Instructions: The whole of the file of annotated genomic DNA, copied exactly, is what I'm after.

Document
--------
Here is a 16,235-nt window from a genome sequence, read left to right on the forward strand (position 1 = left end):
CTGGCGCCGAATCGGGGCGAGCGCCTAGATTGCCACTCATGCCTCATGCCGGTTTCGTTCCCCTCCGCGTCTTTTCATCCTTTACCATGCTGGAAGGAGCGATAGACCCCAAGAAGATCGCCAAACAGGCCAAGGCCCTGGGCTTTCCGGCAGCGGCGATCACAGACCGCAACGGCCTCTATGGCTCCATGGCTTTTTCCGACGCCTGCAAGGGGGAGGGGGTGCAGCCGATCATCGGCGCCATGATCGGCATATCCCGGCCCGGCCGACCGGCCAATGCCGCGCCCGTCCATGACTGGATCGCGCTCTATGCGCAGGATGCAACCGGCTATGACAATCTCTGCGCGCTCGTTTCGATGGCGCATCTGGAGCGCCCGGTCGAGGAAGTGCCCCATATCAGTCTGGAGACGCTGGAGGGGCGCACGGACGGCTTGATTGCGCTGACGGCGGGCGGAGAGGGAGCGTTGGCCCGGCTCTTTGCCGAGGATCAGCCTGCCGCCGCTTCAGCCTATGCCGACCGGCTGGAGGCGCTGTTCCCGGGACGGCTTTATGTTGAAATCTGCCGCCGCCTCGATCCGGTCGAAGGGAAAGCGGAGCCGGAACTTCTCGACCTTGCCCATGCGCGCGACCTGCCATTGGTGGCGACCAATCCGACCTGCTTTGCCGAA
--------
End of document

Here is a 16,235-nt window from a genome sequence, read left to right on the forward strand (position 1 = left end):
CTGGCGCCGAATCGGGGCGAGCGCCTAGATTGCCACTCATGCCTCATGCCGGTTTCGTTCCCCTCCGCGTCTTTTCATCCTTTACCATGCTGGAAGGAGCGATAGACCCCAAGAAGATCGCCAAACAGGCCAAGGCCCTGGGCTTTCCGGCAGCGGCGATCACAGACCGCAACGGCCTCTATGGCTCCATGGCTTTTTCCGACGCCTGCAAGGGGGAGGGGGTGCAGCCGATCATCGGCGCCATGATCGGCATATCCCGGCCCGGCCGACCGGCCAATGCCGCGCCCGTCCATGACTGGATCGCGCTCTATGCGCAGGATGCAACCGGCTATGACAATCTCTGCGCGCTCGTTTCGATGGCGCATCTGGAGCGCCCGGTCGAGGAAGTGCCCCATATCAGTCTGGAGACGCTGGAGGGGCGCACGGACGGCTTGATTGCGCTGACGGCGGGCGGAGAGGGAGCGTTGGCCCGGCTCTTTGCCGAGGATCAGCCTGCCGCCGCTTCAGCCTATGCCGACCGGCTGGAGGCGCTGTTCCCGGGACGGCTTTATGTTGAAATCTGCCGCCGCCTCGATCCGGTCGAAGGGAAAGCGGAGCCGGAACTTCTCGACCTTGCCCATGCGCGCGACCTGCCATTGGTGGCGACCAATCCGACCTGCTTTGCCGAA